Features, Review

Freedom: My Story

Arunaraje Patil’s autobiography Freedom: My Story is a fast-paced book, moving seamlessly between personal anecdotes, her work experiences and her reflections on life. When I asked her about the pace, she said, “It comes I guess, from being a film editor. Cutting to the chase.” In fact, her book editor had to ask her to slow down the pace of the first draft.

Aruna takes us on the journey of her film life inextricably linked with her personal narrative. The obstacles seem insurmountable, and yet, her compassion for people, the understanding that human beings are flawed and make mistakes, and the ability to see life without resentment and bitterness, allow her to face those obstacles with grace. For instance, while making Rihaee (1988), her first film alone away from the Arunavikas duo, she was also dealing with the loss of her 9-year old daughter Gaagi to cancer and her ongoing divorce case with Vikas Desai, her husband. She speaks of the experiences a single woman faces, a woman director faces, dealing with stars in a difficult location without facilities, the generosity of her crew and actors in supporting her, including big stars like Vinod Khanna and Hema Malini.

The difficulties in her personal life seem to have been present during the making of almost all her films, in a strange way. She had to complete her first professional job as editor on Girish Karnad & BV Karanth’s Vamsha Vriksha (1972) after a horrific road accident, where she lost her nose and was on a wheelchair, for the better part of the edit. During the post-production of Shaque (1976), Aruna and Vikas lost their beloved uncle, Vasant Desai. Aruna speaks with great love for him, the lessons he taught her through his own dedication to his work, and also, of how they managed to complete the music of Shaque using his old melodies, because they wished to retain his work entirely in the film.

Her work has been peppered with crew accidents, an emergency appendicitis operation, severe backache, nervous breakdowns, pregnancies and breastfeeding. And above all, dealing with the onset of cancer in her little daughter’s leg during the making of Sitam (1982), and subsequently watching the death of her dear friend, Smita Patil. What shines through is an indomitable spirit to keep working, to keep making a difference with her ideas, despite her own physical and emotional pain.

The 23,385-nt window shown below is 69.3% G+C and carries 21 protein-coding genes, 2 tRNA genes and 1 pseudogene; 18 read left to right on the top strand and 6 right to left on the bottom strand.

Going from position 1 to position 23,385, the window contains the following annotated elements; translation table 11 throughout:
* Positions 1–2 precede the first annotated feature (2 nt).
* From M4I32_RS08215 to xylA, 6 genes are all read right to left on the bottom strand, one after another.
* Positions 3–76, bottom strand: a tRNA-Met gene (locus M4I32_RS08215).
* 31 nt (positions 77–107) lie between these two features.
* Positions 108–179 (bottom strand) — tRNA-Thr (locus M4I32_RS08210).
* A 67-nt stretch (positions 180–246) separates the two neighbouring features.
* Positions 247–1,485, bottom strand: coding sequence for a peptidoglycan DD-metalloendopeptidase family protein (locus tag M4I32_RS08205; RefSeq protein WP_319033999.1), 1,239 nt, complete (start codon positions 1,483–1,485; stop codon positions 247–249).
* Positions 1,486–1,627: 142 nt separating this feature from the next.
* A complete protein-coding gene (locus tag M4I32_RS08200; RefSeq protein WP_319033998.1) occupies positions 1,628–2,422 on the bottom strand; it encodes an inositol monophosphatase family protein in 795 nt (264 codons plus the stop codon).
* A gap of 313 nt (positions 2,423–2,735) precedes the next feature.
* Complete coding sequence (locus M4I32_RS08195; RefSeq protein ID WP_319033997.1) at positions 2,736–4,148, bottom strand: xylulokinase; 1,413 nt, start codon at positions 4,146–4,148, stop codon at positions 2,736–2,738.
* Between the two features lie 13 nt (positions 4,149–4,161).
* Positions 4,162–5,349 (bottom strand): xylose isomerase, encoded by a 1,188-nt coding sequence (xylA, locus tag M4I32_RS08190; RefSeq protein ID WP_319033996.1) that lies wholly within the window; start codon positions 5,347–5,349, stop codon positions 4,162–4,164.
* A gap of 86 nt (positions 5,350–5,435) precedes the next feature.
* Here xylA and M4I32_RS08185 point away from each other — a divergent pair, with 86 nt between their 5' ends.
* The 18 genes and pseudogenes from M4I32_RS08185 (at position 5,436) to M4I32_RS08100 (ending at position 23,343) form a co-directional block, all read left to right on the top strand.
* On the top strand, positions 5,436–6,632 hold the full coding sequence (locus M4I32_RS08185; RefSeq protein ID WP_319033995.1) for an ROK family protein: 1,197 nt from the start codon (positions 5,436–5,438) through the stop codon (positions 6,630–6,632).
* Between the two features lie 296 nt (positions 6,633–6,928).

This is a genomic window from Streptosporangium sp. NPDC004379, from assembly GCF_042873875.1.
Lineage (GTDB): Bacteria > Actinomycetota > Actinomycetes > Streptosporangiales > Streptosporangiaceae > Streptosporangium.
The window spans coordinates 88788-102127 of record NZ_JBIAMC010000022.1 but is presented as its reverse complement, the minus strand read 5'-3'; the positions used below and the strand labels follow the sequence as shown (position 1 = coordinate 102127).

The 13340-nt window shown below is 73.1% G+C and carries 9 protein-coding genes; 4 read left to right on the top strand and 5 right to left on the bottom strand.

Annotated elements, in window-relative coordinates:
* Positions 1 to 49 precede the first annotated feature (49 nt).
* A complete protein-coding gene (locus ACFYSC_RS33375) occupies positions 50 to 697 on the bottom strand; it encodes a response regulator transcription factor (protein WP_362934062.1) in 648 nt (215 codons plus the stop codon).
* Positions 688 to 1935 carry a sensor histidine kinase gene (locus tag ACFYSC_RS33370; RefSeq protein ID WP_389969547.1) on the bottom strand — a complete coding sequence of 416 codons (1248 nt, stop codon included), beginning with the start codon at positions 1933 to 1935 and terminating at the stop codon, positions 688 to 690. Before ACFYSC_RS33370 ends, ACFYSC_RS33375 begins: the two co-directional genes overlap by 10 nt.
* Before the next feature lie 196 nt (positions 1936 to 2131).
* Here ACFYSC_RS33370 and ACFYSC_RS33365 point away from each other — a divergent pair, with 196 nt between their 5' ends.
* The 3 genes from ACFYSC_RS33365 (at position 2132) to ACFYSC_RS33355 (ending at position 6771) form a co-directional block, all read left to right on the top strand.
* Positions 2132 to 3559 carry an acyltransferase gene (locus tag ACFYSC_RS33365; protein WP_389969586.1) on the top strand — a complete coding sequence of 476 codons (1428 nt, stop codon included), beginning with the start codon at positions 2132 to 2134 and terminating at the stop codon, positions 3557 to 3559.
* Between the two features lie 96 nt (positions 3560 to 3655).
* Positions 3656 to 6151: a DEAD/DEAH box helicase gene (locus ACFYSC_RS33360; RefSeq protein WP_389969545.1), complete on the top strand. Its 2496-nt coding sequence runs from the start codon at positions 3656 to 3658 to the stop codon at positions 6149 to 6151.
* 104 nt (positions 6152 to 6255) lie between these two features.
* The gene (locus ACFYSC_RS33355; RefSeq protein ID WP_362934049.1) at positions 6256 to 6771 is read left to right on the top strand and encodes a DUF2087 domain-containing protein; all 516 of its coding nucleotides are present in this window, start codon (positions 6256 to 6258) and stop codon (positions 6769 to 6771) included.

Aruna also speaks of the several problems that face a woman director and editor, especially in her time when the number of women in the film industry was even lower than today. From a director asking her as an assistant to wear a sari on the set, to film distributors not being comfortable talking of the sale of her film in an office, used as they were to making the deals in hotel rooms with booze and women on the side, from the lack of toilets to the casting couch, the experiences range from plain funny to horrific. Also, the run-ins with the Censor Board, unable to take real depictions of sex or man-woman relationships as opposed to kissing flowers and dancing around trees.

Aruna also diverges from time to time to talk about the basics of film making, delightful lessons on editing, Moviolas and Steinbecks, the experiments of Kuleshov and Pudovkin, puppet animation and special effects in the day of celluloid film, re-recording and sound effects. This allows even the non-film-professional reader to enter her world with ease, to know some of the technicalities involved in the work.

Over the years, Aruna also willy-nilly developed a strong voice for gender equality, in the films she chose to make, and subsequently in workshops, chat shows, and seminars on the subject. She speaks hilariously of being wooed by a LGBT person, her own ignorant stance at the time, and later, sensitizing herself to the issue and becoming a part of the Kashish Festival. She also over time became involved with the Sadhana School and made several documentaries on special children. Her film Patita Pavan on devdasis, took her into the world of sex-workers leading her to becoming involved with the NGO Prerana’s work in Kamathipura, the red light area of Mumbai.

What makes the book special is that Aruna is not afraid to admit her own journey through vulnerability, or the arrogance of being too independent, to compassion and a commitment to be there for others. She is honest about her own shortcomings and mistakes, and goes on from there to confront them. She acknowledges her work in the Landmark Forum as student, teacher and facilitator which helped her to get over her own bitterness after her divorce and take responsibility for her own life.

Her commitment to make a difference and her varied experiences have created a layered narrative in the book, much like a good film. Her observation and introspection of every incident reflects her world-view, a cheerful zest for life, which in one word simply is, inspirational.

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